• Clean sand and all debris out of all containers.
  • Don’t overfill containers! Severe damage can result when stacked.
  • Consider the time of day of harvest. Many products are more turgid in the early morning and bruise more easily.

Transport from field to packinghouse can be a source of injury. Roads should be maintained in good condition. Drivers should exercise care and remember that they are transporting living material. The springs and shock absorbers on trucks and trailers must be properly maintained.

Dumping or unloading at the packing shed is also a trouble spot. Dry dumping is an option for certain produce items. If a wet dump is necessary, appropriate flow control out of the dumping area is needed to minimize bruising. The packing line itself should have as few drops and shears as possible. Shears that are essential should be designed properly.


Rapid cooling as soon as possible after harvest is essential to the maintenance of optimum quality. The first consideration at harvest is removal of the produce from direct sunlight, and secondly, to precool as quickly as possible. Table X-1 lists cooling methods and guidelines for use with specific types of vegetables.

Precooling Methods

Room Cooling

Exposure of produce to cold air in an enclosed space is the simplest and most common cooling method. Cold air normally is discharged horizontally near the ceiling so as to enable it to return through produce stacked on the floor. The precooking room may also be the storage room. This results in less handling of the product. Heat is removed slowly so the peak demand for refrigeration is less than with more rapid cooling systems. Since cooling is slow, shipments may be delayed, or in some cases the product may be shipped without adequate precooking. Certain commodities, such as snap beans, may deteriorate before cooling is accomplished. These problems may be minimized by ensuring that containers are stacked to facilitate good air circulation. Fans must be powerful enough to move the air at a velocity of 2 to 4 miles per hour among the containers, which should be vented adequately.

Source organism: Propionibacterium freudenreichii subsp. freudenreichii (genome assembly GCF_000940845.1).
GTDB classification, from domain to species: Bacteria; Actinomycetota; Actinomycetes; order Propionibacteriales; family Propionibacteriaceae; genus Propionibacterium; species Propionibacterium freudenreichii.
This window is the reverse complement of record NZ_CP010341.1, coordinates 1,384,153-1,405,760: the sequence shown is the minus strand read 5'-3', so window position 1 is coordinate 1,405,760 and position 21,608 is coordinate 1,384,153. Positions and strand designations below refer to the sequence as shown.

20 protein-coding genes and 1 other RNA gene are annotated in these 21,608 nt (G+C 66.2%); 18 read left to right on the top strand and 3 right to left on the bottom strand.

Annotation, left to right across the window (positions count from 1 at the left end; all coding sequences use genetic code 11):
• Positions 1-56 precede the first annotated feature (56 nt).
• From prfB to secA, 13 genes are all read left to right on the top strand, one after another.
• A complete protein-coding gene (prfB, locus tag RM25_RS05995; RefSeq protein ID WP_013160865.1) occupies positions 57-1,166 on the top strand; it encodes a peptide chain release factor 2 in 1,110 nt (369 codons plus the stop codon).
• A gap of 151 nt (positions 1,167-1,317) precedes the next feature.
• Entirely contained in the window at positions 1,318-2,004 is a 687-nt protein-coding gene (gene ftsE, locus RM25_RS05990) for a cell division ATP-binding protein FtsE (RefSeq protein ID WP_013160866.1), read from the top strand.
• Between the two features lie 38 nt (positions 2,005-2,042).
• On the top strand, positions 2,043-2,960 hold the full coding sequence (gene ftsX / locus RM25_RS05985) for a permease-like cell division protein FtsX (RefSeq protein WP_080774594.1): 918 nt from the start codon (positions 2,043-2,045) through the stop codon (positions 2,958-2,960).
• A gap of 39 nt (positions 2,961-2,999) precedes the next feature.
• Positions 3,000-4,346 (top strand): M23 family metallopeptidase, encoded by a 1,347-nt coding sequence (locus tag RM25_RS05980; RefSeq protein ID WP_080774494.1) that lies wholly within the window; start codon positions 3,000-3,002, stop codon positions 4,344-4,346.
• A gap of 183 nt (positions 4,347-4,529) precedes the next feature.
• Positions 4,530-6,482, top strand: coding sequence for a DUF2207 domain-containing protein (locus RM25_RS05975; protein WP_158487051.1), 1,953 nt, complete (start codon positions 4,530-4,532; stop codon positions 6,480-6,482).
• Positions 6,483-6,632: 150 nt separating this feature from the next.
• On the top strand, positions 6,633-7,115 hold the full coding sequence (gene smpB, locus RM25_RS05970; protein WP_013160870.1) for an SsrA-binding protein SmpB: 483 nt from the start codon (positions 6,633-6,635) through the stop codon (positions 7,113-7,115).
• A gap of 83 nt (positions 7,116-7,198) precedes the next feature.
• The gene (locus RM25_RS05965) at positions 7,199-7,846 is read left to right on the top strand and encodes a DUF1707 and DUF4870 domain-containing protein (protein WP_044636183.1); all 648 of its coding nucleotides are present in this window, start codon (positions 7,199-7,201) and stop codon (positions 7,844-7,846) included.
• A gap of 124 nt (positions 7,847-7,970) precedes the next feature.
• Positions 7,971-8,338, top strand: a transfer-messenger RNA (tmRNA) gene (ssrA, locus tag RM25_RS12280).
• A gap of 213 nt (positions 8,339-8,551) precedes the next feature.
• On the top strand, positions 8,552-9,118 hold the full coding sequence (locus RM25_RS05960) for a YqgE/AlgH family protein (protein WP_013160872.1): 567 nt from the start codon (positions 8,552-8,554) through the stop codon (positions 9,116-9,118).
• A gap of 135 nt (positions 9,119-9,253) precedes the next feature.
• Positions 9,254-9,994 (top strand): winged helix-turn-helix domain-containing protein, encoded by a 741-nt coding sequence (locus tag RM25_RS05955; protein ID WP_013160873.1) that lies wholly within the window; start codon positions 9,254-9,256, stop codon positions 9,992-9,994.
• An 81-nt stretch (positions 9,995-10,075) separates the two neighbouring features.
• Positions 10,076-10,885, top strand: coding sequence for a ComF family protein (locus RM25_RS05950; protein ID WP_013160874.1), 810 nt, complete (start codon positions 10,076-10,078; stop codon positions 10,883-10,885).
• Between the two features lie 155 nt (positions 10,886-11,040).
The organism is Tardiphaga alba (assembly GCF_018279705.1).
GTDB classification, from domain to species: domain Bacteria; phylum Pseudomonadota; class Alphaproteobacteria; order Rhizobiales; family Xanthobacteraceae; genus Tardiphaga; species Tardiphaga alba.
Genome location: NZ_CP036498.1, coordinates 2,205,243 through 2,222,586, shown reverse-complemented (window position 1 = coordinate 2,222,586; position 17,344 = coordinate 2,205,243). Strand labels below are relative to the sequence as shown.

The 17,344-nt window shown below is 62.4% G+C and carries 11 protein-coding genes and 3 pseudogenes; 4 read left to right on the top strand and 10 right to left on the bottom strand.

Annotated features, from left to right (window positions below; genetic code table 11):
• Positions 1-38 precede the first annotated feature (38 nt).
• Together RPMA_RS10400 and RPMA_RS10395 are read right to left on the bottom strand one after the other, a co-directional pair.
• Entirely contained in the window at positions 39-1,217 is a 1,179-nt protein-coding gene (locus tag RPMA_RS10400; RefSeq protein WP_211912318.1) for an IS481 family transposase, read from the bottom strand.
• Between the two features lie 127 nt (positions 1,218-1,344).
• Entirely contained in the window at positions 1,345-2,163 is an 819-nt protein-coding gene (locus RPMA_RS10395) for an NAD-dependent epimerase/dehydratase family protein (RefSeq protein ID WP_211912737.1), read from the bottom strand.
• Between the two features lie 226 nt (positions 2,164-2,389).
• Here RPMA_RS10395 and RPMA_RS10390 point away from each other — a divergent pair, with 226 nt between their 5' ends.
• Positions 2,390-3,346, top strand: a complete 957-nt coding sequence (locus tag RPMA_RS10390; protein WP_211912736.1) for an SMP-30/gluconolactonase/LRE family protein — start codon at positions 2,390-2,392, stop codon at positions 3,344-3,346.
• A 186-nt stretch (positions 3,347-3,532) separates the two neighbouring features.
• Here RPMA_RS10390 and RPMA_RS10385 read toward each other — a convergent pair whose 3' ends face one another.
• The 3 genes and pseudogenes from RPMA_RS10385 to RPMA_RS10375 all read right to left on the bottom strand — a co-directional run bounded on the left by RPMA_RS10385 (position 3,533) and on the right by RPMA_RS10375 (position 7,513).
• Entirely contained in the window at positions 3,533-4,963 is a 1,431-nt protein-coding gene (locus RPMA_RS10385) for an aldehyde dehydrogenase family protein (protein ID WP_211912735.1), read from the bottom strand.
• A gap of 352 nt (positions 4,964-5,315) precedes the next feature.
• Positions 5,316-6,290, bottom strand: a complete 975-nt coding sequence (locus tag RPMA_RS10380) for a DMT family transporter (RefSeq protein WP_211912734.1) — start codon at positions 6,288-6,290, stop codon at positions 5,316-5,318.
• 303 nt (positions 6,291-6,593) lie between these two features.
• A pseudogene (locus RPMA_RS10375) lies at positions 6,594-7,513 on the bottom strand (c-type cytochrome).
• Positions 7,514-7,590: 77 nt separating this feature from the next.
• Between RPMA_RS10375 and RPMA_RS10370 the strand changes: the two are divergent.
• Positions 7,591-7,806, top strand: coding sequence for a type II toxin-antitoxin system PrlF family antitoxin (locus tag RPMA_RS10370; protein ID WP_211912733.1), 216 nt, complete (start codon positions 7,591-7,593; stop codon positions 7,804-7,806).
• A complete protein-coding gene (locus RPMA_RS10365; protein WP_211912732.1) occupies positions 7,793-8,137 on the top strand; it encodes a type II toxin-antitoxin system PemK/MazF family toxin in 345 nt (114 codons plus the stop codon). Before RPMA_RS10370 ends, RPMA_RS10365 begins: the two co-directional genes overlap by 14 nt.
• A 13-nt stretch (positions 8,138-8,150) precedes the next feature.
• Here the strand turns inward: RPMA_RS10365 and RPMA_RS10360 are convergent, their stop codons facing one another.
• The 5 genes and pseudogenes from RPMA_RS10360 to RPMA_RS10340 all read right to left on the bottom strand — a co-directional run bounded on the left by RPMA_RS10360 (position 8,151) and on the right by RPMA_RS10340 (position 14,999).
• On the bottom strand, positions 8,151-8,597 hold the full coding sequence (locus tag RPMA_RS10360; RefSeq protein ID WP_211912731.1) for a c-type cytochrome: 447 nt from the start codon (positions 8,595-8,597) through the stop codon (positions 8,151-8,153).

Table X-l. Cooling Methods for Vegetables

Method1 Vegetable Comments
Room Cooling All vegetables Too slow for many perishable commodities. Cooling rates vary extensively within loads, pallets, and containers
Forced Air Cooling (Pressure Cooling) Strawberry, Fruit-type Vegetables, Tubers, Cauliflower Much faster than room cooling:, cooling rates very uniform. Container venting and stacking requirements are critical to effective cooling
Hydrocooling Stems, Leafy Vegetables, Some Fruit-type Vegetables Very fast cooling; uniform cooling in bulk if properly used, but may vary extensively in packed shipping containers; daily cleaning and sanitation measure essential; product must tolerate wetting; water tolerant shipping containers may be needed
Package Icing Roots, Stems, Some Flower-type Vegetables, Green Onion, Brussels Sprouts Fast cooling; limited to commodities that can tolerate water-ice contact; water tolerant shipping containers are essential
Transit Cooling Mechanical Refrigeration All Vegetables
Top-Icing and Channel-Icing Some Roots, Stems, Leafy Vegetables, Muskmelon Cooling in most available equipment is too slow and variable; generally not effective. Slow and irregular, top-ice weight reduces net pay load; water-tolerant shipping containers needed

Adapted from Knott’s Handbook for Vegetable Growers. 3rd Ed.
1 For these methods to be effective, cold storage rooms are needed to hold the vegetables after cooling

Forced-Air Cooling